I’ve played around with quite a few mobile PDF readers and annotation apps at this point, and PDF Max scores big points for blending an easy to navigate system with the most impressive array of annotation tools I’ve seen crammed into a single iPad app.
In addition to drawing shapes and images with your fingertip, it’s also possible to attach sound records into the finished PDF, which is pretty darn cool. PDF Max also gets big points for being the only iOS PDF application at this time that supports Rich Text Format Typewriters from Adobe® Acrobat®.
PDF Max allows users to download PDFs and .zip files from iTunes, Dropbox, and any web site using a built-in browser. After annotating, PDFs can then be uploaded to Dropbox or shared via email.
A few downsides and caveats: the developers are the first to admit that PDF Max can sometimes run very slowly on a first gen iPad.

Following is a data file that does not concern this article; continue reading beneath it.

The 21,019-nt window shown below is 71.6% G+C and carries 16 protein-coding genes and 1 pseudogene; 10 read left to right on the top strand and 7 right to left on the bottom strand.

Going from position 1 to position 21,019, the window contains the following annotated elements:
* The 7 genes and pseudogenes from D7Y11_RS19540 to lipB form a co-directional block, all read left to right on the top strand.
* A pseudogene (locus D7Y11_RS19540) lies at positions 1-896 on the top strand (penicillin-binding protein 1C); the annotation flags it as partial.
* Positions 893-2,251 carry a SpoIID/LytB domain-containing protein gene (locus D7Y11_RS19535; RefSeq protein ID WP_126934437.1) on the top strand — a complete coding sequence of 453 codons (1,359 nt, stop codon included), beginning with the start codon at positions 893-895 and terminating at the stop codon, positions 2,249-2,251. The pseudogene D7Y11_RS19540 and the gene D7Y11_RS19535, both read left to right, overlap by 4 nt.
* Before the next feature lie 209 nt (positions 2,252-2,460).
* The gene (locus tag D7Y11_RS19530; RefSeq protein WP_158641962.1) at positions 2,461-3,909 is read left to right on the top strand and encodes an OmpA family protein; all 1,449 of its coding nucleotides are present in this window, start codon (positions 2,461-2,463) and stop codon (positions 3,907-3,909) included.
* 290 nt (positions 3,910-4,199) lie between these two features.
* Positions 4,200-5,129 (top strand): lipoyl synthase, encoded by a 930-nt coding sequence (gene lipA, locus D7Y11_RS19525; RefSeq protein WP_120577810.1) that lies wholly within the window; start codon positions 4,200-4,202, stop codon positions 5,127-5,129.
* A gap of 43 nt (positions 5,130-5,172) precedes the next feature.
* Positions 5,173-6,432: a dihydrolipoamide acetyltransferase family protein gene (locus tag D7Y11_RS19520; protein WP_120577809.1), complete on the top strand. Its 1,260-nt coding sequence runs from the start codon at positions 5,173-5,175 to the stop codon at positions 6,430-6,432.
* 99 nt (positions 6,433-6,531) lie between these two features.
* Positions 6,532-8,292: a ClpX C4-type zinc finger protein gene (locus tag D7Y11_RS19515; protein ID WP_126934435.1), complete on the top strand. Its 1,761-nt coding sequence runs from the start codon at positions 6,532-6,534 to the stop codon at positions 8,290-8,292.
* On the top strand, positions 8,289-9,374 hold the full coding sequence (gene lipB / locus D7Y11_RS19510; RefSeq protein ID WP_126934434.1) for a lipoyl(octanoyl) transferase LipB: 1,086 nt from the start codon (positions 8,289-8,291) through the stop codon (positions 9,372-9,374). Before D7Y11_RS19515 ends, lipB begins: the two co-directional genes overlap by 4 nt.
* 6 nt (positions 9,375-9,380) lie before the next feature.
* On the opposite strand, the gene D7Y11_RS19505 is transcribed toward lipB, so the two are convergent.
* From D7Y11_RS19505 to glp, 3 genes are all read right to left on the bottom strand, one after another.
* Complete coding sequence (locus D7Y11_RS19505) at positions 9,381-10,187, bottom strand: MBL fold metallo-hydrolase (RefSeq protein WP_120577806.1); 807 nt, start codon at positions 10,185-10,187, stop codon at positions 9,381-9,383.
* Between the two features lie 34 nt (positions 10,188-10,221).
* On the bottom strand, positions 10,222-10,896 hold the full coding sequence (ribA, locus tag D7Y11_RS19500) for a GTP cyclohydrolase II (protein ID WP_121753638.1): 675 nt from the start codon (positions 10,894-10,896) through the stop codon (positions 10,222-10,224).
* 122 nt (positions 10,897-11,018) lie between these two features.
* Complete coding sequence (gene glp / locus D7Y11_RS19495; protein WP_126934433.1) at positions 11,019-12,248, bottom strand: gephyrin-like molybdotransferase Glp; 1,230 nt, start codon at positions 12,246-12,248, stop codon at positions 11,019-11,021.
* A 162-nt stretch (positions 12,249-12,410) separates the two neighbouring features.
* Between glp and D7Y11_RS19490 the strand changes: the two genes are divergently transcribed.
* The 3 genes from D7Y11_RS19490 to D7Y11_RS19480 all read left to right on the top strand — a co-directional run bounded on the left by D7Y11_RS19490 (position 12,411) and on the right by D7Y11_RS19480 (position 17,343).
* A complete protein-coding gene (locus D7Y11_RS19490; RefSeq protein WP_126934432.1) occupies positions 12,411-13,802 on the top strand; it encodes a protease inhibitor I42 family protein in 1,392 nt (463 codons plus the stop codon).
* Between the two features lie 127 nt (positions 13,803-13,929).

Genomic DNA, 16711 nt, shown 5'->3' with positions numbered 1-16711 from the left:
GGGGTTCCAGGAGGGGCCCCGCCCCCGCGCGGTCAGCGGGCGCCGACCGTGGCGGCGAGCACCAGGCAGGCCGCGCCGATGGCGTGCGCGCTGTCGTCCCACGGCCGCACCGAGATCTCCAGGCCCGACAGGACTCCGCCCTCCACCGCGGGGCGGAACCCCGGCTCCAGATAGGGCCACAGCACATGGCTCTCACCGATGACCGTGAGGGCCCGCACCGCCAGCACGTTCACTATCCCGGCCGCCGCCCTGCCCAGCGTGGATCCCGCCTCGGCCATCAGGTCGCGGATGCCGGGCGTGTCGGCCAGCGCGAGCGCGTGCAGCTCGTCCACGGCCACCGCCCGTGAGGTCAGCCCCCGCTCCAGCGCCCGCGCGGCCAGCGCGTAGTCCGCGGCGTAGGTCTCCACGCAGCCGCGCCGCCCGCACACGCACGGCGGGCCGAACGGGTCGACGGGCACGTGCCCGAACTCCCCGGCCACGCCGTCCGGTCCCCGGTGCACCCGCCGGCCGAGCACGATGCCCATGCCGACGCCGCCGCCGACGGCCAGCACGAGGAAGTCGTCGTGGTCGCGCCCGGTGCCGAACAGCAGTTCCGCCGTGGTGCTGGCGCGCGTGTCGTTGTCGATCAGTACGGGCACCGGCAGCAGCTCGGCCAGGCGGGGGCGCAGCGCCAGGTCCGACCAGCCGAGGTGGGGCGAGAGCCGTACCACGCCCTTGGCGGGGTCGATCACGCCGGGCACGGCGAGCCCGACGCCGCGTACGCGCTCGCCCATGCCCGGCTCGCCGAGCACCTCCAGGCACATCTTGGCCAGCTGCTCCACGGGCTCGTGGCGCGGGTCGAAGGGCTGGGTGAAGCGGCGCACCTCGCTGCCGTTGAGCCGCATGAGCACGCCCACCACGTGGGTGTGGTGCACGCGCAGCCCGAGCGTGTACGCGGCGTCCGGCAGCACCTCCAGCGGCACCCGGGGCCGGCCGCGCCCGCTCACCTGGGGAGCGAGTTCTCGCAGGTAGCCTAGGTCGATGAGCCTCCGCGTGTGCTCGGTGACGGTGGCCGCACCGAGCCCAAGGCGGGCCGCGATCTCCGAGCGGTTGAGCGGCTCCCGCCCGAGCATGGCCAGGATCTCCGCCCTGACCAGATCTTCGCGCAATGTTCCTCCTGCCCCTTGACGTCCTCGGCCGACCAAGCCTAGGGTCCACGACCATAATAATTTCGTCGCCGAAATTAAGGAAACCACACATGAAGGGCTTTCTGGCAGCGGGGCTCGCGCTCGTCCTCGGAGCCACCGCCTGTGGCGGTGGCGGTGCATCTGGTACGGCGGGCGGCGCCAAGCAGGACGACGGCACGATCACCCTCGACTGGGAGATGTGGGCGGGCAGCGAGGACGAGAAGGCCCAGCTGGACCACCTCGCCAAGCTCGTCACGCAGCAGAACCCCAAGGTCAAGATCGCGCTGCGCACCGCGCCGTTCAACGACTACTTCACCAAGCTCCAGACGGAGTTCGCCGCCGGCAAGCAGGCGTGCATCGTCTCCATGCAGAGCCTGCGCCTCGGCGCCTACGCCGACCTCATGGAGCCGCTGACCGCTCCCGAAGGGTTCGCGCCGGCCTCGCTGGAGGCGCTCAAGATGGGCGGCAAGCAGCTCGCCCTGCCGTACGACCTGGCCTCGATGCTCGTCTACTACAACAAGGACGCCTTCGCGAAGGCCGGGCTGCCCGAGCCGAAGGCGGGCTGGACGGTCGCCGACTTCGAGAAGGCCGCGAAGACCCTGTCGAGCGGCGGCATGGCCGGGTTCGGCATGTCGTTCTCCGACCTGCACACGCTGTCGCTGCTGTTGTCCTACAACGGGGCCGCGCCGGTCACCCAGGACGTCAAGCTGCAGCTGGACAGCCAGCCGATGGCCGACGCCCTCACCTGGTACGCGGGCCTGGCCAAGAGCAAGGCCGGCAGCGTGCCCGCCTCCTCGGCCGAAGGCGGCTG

The App Store page also notes that upgrading to the Professional version has been causing crashing issues, but the developers are working hard to correct this. However, that means that, for the time being, the ability to upgrade and unlock the paid features has been disabled.
One final caveat: the developers also state on their App Store page that PDF Max’s free features can be changed at any time without notice.
But despite these relatively minor issues, PDF Max is a fairly solid tool for reading PDFs and annotating them on your iPad. If you can look past its unique flaws, PDF Max is worth playing around with for free, and upgrading to the paid version if you like what you see.
PDF Max is compatible with iPhone 3GS, iPhone 4, iPhone 4S, iPod touch (3rd generation), iPod touch (4th generation) and iPad. Requires iOS 5.1 or later.